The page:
The Greeks and Greek Love is less ambitious than its title. One kind of Greek love, love of god, does not figure in these pages. Neither does another, patriotism. Nor does a third kind, love of argument, for though Davidson has a thesis, he expatiates rather than argues. By “love” James Davidson means only “Greek homosexuality,” on which he has written a lengthy survey that ranges over Greek culture and society from the Archaic Period, beginning around 700 BC, to the Hellenistic Period, which terminated with the conquest of Greece by the Romans in 146 BC.
For nearly 2,000 years, Greek homosexuality was a neglected topic. Classical scholars knew of customary homosexual relations between older and younger Greek male citizens. In his Symposium, Plato wrote of the relationship between the elderly Socrates and the young Alcibiades, an Athenian general and politician. Homosexual ties among soldiers were another identifiable Greek custom. The sexual abuse of slaves did not exclude homosexual abuse, and scholars knew this too, although they ignored it, just as they ignored other aspects of Greek slavery. Yet Greek male homosexuality made less of an impression than the lesbianism of Sappho, a Romantic household name. Only scholars doubted her love poems showed that she was homosexual. The male version of these noble, Sapphic sentiments was chaste friendship (but not homosexuality), especially friendship of a philosophical turn: Socrates and Alcibiades again. This image of Greek men owed more to the canonized torsos of Classical sculpture than to pedestrian historical sources.
Then, in the 1970s, as Davidson writes in his fourth—and best—chapter, Sir Kenneth Dover led the way in drawing a new picture: a homosexuality of acts, not poses, with the frequent rape of less powerful partners by more powerful ones. Davidson says that Dover and others have made too much of homosexual acts and too little of homosexual bonding, pointing out that Greek homosexuals courted as well as raped each other. And he claims that Dover overemphasized the distinction between more and less powerful participants. In courtship, power took diverse forms, and so the older citizen male, for example, did not always control his younger lover.
Davidson’s critique has the merit of scholarly common sense. As careful readers of Greek literature have always known, many Greek homosexual relations were asexual, or centered on intercrural, not anal or oral, sex. Whatever these relations were, sexual conduct was one thing, erotic life was another, and the way that power affected either one of them was yet another. To see power and nothing else is the mistake that Lenin, in writing about politics, called economism (and that plagued leftwing writers down through Stalin and beyond).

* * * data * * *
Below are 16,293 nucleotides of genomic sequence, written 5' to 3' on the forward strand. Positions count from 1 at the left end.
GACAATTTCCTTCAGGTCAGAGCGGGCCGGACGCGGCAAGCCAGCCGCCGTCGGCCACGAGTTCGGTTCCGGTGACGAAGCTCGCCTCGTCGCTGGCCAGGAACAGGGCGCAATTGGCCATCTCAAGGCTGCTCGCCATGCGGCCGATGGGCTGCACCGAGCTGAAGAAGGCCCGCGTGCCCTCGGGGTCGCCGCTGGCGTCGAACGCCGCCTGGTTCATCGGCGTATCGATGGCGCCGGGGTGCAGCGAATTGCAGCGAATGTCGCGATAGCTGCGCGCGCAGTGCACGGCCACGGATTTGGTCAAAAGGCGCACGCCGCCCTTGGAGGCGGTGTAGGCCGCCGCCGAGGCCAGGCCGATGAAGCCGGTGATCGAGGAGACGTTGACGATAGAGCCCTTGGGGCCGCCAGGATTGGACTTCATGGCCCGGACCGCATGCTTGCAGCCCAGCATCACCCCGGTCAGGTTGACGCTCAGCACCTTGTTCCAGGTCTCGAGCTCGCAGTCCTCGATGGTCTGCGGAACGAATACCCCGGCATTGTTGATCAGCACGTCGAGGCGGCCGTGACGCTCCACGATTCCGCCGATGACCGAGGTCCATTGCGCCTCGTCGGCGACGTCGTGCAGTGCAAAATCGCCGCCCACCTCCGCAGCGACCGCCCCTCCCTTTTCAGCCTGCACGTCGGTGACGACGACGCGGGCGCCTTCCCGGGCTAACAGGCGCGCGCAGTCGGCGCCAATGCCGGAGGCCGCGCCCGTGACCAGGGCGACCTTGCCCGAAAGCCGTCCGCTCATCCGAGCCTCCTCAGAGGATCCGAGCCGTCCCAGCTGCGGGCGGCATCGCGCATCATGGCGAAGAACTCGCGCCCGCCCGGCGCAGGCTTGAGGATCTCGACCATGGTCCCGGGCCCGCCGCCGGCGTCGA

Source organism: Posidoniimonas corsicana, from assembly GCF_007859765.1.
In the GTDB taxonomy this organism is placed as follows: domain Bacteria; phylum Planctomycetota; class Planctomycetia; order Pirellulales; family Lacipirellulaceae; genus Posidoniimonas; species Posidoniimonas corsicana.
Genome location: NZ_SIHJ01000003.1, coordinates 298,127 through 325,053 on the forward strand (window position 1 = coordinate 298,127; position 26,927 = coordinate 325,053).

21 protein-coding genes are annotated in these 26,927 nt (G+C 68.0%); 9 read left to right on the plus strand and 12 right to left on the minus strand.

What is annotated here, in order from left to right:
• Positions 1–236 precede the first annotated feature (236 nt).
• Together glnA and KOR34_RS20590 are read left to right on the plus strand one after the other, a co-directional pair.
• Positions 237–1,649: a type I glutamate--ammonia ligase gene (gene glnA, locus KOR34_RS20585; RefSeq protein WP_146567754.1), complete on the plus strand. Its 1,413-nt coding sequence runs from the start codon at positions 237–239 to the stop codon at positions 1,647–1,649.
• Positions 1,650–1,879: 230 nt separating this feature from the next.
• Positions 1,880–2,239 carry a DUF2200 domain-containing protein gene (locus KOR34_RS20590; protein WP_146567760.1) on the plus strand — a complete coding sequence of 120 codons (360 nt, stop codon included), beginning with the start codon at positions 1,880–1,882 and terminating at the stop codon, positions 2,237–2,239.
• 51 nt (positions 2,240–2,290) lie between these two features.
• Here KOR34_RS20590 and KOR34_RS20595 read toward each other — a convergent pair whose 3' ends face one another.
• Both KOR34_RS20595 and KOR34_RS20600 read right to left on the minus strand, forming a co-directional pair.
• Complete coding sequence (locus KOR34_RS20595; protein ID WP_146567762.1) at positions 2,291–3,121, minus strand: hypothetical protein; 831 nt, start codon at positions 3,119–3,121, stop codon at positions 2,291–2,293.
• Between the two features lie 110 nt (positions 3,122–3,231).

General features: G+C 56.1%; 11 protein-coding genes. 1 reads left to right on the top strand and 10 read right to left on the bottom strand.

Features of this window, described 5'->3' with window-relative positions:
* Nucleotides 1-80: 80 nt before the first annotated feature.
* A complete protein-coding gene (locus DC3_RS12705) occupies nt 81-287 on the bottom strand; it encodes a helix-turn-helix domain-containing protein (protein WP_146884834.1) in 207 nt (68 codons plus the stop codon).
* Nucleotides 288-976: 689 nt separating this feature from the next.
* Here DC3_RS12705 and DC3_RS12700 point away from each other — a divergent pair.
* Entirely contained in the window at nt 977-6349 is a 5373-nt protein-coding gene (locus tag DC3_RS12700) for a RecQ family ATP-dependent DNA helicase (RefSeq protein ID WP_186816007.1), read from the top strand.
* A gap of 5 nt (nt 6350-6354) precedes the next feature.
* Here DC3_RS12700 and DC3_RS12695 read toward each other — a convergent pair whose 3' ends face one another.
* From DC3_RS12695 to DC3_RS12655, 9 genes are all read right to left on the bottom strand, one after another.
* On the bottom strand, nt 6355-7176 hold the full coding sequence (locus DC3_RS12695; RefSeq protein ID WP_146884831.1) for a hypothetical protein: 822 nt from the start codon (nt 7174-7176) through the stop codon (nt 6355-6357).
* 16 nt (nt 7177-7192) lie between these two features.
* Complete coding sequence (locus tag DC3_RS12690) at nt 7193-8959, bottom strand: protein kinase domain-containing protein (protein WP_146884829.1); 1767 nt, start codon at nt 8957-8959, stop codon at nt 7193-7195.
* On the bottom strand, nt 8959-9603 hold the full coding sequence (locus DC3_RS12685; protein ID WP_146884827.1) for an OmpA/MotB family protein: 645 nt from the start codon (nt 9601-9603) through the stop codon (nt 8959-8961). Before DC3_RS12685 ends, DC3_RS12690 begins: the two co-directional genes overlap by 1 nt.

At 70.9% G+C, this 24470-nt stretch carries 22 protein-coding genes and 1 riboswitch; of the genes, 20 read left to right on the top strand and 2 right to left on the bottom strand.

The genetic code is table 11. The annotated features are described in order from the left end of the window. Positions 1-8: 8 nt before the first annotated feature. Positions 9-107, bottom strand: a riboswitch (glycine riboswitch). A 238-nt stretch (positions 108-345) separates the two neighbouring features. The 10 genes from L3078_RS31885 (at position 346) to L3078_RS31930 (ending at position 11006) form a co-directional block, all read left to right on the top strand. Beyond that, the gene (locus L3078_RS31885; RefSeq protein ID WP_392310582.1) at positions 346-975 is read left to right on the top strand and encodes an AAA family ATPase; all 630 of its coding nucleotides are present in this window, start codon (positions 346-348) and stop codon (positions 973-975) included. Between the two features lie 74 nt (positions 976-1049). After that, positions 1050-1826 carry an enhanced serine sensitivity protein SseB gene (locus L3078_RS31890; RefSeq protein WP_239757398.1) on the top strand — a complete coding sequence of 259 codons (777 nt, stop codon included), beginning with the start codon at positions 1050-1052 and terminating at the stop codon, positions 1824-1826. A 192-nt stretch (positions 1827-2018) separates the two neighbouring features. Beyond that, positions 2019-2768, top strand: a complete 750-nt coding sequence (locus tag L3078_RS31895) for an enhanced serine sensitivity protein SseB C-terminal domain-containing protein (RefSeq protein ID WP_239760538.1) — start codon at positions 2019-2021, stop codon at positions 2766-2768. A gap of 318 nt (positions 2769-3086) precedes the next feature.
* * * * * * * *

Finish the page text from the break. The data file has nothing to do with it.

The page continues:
Davidson, though, thinks this mistake is anti-gay, not anti-intellectual. He is something of a dinner-party crusader on behalf of Greek gay courtship and even Greek gay marriage. Spartan lesbians, he says, were “married,” which in ancient Greece would mean joined as husband and wife. There is no evidence for this conclusion. Davidson also says that Achilles, the warrior hero of The Iliad, may have been married to his comrade Patroclus. He forgets that a Greek bride was almost always younger than her spouse. Since Achilles was younger than Patroclus, he would have to have been the bride. Yet there is nothing bridal about Achilles—nothing at all. In both of these instances, Davidson sees marriage as a kind of companionship. This, too, is wrong. Greek marriages were bargains struck by the bride’s father with the groom. The one gave her to the other for the purpose of bearing legitimate children. If she did not bear legitimate children, the groom could get them by impregnating a mistress.
Davidson made his point about Dover in an earlier book, Courtesans and Fishcakes: The Consuming Passions of Classical Athens (1998), which is only half as long. Caveat emptor. Weigh before you pay.
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F.S. Naiden is an assistant professor of ancient history at the University of North Carolina, Chapel Hill.
Reviewed: The Greeks and Greek Love: A Bold New Exploration of the Ancient World by James Davidson, Random House, 789 pp, 2009.
Photo courtesy of Flickr/Ivo Jansch